Rep. Borror Encourages Renewable Energy for Indiana's Electricity Providers

Wednesday, April 15, 2009 7:00 pm

Start Date:  4/15/2009  All Day  
End Date:  4/15/2009    

(STATEHOUSE) April 15, 2009 - Renewable energy standards might be coming soon to an electricity provider near you.  The Indiana House of Representatives voted 92-3 to pass Senate Bill 420, co-sponsored by Rep. Randy Borror (R-Fort Wayne). 

The bill develops a strategy for attracting renewable and alternative energy manufacturing and assembly facilities to Indiana and helps get that energy into Hoosier homes.

Senate Bill 420 allows an electricity supplier to recover costs for certain capital expenditures if they follow renewable energy standards.  The supplier must provide renewable/alternative energy for customers to receive the incentive.  The bill specifies types of renewable and alternative energy, including methane recycling, hydropower and energy from wind, solar power, clean coal technology and waste to energy facilities.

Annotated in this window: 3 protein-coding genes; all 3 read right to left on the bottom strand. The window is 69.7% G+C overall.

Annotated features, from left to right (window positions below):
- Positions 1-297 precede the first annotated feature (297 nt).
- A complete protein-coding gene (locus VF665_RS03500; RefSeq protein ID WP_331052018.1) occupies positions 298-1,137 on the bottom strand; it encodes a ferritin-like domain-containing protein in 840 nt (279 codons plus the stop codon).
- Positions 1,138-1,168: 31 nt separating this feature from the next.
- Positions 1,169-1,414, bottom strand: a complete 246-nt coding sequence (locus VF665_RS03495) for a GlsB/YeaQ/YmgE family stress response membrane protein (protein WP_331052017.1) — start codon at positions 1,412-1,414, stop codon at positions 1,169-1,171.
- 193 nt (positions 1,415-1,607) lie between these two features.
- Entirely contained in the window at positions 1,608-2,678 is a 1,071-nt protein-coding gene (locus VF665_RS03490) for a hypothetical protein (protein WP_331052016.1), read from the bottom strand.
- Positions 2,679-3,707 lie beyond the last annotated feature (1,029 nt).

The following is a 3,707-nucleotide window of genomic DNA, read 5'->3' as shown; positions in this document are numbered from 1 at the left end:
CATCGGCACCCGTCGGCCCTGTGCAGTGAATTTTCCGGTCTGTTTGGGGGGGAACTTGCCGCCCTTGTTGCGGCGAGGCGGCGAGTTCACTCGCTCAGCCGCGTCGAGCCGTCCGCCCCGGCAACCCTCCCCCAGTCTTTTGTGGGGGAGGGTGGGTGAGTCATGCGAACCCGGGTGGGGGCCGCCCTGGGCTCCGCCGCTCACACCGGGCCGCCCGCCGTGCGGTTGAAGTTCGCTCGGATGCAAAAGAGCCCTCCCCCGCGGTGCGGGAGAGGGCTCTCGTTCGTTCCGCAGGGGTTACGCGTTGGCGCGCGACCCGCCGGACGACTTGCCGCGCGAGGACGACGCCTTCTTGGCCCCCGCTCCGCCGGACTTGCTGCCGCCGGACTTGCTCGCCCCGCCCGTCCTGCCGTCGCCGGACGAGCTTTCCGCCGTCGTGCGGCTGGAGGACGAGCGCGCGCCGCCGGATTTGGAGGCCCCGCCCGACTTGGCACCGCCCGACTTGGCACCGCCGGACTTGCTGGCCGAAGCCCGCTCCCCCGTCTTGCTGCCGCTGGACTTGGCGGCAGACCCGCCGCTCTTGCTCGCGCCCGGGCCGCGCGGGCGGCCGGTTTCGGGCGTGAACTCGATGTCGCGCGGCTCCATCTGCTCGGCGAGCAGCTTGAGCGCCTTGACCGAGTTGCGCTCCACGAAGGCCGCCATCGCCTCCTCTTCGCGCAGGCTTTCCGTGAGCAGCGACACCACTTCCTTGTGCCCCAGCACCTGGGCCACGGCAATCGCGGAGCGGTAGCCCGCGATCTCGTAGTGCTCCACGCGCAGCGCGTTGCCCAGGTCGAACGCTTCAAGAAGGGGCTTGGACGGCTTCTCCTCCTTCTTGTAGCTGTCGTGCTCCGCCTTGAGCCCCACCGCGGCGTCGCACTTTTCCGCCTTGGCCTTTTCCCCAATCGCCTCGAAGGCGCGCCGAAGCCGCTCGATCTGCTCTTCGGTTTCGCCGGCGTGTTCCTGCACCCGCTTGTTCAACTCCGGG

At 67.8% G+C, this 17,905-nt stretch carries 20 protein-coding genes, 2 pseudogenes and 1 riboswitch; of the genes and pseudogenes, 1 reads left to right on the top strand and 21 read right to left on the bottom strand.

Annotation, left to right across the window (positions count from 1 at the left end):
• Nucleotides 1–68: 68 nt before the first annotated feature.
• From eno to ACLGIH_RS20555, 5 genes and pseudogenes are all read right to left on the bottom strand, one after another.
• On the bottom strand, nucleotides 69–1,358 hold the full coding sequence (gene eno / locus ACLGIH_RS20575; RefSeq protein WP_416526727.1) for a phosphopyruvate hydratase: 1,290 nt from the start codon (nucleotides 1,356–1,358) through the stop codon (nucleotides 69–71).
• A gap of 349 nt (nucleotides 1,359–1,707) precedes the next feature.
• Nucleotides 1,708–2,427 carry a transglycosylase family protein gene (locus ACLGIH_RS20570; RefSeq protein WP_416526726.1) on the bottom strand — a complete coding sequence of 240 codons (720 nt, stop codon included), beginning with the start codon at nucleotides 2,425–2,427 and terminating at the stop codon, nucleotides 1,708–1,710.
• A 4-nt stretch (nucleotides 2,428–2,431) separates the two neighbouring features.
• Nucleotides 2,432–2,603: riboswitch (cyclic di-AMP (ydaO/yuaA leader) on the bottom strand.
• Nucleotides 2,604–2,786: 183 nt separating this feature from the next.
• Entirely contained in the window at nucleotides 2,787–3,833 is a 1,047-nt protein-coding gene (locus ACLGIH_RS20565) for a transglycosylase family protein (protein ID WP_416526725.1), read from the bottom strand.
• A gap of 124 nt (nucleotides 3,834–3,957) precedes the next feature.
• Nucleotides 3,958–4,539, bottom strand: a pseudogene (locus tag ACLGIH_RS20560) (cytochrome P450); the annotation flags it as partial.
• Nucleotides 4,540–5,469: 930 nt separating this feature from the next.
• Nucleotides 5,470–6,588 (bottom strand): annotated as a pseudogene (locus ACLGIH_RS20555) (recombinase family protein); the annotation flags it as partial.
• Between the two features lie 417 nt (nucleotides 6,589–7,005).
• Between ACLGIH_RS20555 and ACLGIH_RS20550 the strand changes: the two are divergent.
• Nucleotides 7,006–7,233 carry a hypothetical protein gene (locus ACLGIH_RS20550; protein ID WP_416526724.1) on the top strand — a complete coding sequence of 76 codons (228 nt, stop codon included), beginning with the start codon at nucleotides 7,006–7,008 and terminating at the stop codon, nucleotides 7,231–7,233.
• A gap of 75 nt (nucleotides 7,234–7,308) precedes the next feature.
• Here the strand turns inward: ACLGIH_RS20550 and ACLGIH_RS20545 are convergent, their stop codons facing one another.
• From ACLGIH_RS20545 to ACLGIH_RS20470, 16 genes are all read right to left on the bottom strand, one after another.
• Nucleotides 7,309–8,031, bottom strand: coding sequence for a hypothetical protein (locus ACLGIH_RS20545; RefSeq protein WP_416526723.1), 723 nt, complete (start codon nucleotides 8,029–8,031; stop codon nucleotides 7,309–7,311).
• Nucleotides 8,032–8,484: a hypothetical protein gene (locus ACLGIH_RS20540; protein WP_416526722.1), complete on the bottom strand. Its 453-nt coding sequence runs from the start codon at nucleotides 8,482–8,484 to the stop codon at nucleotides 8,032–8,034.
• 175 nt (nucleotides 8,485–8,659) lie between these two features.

"The first bill Gov. Daniels signed into law in 2009 allowed the Indiana Finance Authority to contract for the sale of clean coal energy.  Just this week, we broke ground on two wind energy plants," said Rep. Borror.  "Clearly, clean energy initiatives are a top priority. These initiatives create jobs, invigorate our economy and reduce our dependence on foreign energy sources.

"However, producing clean energy means nothing if we don't have a way to get that energy on the existing grid so that it gets to homes.  This bill makes that vital connection."

The bill does not require an electricity provider to comply with renewable energy standards if the cost would result in an unreasonable rate increase to customers.

"It's important to get this green energy to consumers, but we don't want to burden Hoosiers in the process, especially at a time when families are struggling to make ends meet," said Rep. Borror.  "I think this bill forwards Indiana's clean energy goals without increasing rates to a level Hoosiers cannot accept."

The bill must return to the Senate for approval of amendments.  If the changes are adopted, the bill heads to Gov. Mitch Daniels' desk to be signed into law.